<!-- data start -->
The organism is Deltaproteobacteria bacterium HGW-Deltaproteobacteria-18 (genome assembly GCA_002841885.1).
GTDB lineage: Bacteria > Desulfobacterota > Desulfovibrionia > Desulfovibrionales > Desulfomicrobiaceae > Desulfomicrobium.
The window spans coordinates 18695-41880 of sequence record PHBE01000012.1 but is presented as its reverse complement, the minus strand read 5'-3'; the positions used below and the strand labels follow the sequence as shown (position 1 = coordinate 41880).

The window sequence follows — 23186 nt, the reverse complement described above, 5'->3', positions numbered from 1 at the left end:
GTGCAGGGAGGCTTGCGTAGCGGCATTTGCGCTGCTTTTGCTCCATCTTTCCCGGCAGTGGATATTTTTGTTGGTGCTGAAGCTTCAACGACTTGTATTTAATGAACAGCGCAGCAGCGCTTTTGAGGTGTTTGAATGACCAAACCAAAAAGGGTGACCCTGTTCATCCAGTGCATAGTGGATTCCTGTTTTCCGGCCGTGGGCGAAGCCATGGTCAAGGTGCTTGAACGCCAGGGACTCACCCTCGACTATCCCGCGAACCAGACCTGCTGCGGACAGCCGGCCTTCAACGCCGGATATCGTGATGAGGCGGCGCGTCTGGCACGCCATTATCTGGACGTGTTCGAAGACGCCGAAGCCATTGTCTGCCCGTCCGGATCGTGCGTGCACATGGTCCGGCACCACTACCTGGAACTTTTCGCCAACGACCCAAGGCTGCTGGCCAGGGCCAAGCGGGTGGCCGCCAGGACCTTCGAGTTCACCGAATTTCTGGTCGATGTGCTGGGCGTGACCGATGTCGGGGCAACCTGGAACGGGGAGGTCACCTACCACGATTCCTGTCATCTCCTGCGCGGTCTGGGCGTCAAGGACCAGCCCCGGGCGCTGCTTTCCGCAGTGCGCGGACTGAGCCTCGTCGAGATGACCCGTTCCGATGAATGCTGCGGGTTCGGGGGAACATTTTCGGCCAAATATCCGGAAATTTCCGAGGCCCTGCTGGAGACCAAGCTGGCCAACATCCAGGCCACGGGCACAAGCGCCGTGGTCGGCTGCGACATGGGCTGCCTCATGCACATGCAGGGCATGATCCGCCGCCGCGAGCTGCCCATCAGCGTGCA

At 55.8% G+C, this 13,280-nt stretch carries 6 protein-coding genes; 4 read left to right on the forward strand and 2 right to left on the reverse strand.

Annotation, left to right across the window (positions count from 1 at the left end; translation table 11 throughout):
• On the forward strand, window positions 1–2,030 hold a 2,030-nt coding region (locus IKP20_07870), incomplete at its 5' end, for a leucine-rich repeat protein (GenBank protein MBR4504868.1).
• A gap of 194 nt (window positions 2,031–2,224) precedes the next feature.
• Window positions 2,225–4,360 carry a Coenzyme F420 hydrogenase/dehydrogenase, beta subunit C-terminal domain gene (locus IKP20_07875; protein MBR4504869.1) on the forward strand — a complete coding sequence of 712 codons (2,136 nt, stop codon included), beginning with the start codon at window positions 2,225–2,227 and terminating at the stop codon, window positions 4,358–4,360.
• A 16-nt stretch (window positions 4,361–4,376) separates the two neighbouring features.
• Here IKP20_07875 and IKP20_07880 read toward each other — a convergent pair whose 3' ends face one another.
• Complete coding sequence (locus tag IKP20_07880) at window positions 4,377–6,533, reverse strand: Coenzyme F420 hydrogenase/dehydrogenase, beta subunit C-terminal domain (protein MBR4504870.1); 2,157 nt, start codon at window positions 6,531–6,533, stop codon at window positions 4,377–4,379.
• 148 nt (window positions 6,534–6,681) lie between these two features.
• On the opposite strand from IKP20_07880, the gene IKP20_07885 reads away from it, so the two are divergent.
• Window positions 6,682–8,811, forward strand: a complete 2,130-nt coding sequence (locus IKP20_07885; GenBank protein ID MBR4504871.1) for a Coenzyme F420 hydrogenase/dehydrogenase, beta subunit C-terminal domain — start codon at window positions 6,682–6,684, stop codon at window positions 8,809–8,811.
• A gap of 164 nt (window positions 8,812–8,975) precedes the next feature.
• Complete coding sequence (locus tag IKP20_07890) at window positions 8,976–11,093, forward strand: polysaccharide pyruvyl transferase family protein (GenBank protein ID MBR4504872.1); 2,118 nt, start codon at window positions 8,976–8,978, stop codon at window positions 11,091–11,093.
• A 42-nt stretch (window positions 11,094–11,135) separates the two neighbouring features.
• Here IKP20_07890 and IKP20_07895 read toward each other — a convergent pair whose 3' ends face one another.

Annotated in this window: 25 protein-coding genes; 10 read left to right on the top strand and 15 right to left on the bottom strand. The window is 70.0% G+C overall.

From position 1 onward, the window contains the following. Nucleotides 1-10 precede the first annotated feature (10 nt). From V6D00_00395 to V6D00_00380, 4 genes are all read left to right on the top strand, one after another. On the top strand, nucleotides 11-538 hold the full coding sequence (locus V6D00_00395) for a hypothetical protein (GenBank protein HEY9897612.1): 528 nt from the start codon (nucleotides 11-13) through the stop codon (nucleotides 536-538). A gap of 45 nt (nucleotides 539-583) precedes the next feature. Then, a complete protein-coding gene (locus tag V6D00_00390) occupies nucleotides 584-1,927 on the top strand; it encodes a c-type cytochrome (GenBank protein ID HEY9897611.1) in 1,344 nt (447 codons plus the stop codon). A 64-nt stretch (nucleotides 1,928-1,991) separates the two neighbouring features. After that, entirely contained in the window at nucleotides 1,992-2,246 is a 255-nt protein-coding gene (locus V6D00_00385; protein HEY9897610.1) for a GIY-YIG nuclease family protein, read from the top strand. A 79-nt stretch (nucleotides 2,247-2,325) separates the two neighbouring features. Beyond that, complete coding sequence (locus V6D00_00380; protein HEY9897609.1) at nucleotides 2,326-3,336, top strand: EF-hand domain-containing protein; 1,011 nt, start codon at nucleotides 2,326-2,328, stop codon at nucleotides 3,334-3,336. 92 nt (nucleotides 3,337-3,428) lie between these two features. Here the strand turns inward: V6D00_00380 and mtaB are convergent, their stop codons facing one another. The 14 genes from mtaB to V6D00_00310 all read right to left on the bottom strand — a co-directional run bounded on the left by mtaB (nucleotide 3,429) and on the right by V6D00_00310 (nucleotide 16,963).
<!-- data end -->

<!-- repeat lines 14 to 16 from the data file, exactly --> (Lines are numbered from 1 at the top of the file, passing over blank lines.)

• 148 nt (window positions 6,534–6,681) lie between these two features.
• On the opposite strand from IKP20_07880, the gene IKP20_07885 reads away from it, so the two are divergent.
• Window positions 6,682–8,811, forward strand: a complete 2,130-nt coding sequence (locus IKP20_07885; GenBank protein ID MBR4504871.1) for a Coenzyme F420 hydrogenase/dehydrogenase, beta subunit C-terminal domain — start codon at window positions 6,682–6,684, stop codon at window positions 8,809–8,811.